The Medieval "Freak Show": Putting the Monstrous on Display in the Middle Ages
The Medieval “Freak Show”: Putting the Monstrous on Display in the Middle Ages
(SEMA 2019): Deadline June 3, 2019
People and creatures perceived as monstrous or wondrous are often put on display for profit or exploitation. At times, this exhibiting is framed by promoters as “education.” What has popularly been called the “freak show” achieved its height via the emergence of working class entertainments that transformed visual cultures in the nineteenth century, as exemplified in P.T. Barnum’s circus and its sideshows, but also including innovations such as the stereoscope and the panorama, which paved the way for cinema and, later, television.
Yet these technologies only amplify traditions of the public display of human oddity and wonder stretching back to the Middle Ages (and beyond): striking examples of extraordinary bodies and physical powers can be found in medieval saints’ lives, such as that of Christina Mirabilis, who could purportedly perch in trees like a bird, roll herself into a ball, and move at superhuman speed. She, or her hagiographer, puts her “wondrous” body on display to instruct and astound, and might have been aware of the sensationalism of her narrative. Likewise, medieval epic offers numerous examples of wondrous bodies, and exempla teem with people possessed by devils with the power of prognostication. These episodes are meant to instruct, but also to titillate, horrify, and shock their audiences. Similar paradigms mark displays on modern television, particularly in reality shows that walk (and frequently cross) the line between empowerment or awareness raising and exploitation.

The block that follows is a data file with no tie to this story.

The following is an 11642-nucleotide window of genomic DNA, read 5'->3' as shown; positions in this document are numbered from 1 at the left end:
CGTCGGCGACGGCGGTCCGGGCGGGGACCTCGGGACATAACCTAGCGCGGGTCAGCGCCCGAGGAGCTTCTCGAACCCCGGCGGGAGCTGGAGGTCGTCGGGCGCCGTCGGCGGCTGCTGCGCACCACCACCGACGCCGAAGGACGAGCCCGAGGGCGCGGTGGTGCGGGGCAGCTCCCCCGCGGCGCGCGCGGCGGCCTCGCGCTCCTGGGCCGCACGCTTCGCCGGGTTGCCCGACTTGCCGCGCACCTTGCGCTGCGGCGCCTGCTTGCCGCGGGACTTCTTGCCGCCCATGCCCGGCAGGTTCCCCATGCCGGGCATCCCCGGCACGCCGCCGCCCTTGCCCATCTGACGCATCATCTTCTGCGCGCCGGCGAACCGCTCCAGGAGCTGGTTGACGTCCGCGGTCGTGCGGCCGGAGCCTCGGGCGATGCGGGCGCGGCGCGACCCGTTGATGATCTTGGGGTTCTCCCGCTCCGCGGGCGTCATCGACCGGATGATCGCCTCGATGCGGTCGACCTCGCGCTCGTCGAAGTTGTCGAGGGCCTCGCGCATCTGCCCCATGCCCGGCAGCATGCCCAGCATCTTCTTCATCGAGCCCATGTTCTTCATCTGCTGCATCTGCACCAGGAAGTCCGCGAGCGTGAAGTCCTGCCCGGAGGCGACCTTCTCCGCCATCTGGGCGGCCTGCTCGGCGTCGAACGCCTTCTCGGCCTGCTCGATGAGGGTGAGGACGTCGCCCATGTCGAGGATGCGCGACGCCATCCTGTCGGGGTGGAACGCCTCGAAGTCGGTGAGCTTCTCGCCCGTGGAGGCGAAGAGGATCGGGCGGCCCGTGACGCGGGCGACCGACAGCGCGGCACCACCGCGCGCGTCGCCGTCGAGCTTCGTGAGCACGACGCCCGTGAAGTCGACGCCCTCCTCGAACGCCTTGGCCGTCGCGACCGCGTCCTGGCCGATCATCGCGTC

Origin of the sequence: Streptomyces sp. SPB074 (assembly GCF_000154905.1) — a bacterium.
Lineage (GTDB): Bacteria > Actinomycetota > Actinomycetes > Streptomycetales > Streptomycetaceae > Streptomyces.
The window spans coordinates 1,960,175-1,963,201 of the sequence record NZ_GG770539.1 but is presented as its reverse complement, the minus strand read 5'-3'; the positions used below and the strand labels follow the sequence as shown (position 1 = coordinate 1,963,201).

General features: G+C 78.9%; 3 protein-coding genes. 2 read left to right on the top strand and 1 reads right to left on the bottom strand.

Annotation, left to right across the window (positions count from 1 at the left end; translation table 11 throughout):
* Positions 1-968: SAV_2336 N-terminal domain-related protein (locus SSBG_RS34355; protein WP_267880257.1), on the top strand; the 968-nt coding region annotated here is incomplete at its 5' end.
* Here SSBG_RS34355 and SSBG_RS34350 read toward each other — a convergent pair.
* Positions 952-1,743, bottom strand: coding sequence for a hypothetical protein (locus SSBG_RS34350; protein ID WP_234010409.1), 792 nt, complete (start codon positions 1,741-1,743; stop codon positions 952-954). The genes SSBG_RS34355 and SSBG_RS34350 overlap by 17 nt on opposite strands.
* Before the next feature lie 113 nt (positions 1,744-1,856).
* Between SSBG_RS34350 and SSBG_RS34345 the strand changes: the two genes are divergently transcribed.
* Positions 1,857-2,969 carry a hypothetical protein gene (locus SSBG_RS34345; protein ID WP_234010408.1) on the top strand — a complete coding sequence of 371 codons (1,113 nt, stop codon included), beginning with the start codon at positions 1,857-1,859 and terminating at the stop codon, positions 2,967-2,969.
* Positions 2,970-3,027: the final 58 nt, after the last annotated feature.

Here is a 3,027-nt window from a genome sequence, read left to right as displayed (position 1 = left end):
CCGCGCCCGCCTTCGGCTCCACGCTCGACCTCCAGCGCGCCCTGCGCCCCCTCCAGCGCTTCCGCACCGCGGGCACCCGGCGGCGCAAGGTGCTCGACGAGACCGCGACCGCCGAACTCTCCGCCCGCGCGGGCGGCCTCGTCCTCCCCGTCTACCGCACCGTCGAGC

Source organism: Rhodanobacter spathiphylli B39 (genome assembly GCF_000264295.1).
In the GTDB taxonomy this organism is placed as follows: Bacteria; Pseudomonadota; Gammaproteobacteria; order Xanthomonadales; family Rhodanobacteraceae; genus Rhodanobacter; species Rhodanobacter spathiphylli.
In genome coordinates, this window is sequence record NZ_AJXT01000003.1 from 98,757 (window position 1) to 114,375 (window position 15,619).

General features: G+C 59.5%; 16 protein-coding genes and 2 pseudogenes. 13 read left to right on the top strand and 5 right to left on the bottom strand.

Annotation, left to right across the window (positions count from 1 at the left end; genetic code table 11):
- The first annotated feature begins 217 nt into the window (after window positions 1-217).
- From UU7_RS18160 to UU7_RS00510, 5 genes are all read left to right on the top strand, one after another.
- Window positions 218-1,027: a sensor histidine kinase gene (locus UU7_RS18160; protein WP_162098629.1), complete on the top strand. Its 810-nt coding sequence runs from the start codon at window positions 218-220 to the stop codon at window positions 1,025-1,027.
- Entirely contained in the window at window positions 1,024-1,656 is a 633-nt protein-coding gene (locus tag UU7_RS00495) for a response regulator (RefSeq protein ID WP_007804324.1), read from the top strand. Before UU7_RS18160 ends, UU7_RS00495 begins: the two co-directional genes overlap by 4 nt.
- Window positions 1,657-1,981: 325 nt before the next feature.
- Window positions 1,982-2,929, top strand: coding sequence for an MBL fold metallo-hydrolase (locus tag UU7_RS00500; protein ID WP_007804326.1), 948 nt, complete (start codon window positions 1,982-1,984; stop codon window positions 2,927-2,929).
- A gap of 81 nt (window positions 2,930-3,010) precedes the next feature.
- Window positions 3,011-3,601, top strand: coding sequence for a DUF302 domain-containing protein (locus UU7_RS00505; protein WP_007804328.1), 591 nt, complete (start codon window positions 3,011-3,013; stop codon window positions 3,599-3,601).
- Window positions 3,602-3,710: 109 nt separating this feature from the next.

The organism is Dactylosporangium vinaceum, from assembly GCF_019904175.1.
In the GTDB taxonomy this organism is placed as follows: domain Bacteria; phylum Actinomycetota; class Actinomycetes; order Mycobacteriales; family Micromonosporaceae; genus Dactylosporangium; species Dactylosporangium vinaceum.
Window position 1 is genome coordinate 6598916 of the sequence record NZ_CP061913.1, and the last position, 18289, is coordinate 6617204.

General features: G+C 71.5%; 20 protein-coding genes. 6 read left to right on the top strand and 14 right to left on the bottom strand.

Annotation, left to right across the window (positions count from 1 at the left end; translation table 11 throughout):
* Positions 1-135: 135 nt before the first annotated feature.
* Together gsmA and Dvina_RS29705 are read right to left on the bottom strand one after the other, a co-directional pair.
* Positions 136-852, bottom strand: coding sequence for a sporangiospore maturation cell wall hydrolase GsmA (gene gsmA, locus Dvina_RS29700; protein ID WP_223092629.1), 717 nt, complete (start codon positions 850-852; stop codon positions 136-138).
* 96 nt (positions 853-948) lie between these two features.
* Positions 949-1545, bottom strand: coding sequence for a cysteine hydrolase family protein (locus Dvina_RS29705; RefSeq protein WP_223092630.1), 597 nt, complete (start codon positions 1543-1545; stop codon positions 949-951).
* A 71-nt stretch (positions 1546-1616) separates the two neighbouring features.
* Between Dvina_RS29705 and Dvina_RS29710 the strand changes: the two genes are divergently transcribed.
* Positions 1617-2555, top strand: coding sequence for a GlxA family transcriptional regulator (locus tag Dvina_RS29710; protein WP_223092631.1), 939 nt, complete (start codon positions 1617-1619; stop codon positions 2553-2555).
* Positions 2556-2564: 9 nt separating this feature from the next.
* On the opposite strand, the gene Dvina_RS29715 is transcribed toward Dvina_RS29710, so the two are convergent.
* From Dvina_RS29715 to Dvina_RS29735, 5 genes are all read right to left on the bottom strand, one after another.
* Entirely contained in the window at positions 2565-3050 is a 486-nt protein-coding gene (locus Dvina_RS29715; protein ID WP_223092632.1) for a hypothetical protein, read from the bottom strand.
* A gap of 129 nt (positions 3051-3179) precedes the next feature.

We can thus understand then that the notion of the “freak” in “freak show” requires both display and the framing of that display as, in Rosemarie Garland Thomson’s phrasing, “enfreakment.” Fantastic physical attributes must be visible by way of exhibition, while other powers, such as prognostication, must be made worthy of display by way of spectacular shows and dramatic presentation. The “educational” aspect of the “freak show” is the most controversial and poignant aspect of the practice. The “freak” is claimed to benefit the normative public through certain services or through instruction, claims which are now known to be empty. The papers of the panel will discuss medieval instances of the “freak show,” along with the complex questions of power, exploitation, and otherness these engender. We are especially interested in papers that address the presentational and supposedly “educational” aspects of the “freak show,” though we welcome papers addressing any aspect of the phenomenon. Might we understand premodern literary and artistic examples as forms of display as analogous to the “freak show?” What are the forms of display that characterize medieval cultures? How do medieval forms of display exhibit – or question – the typical goals of profit, exploitation, and edification, but also power and place?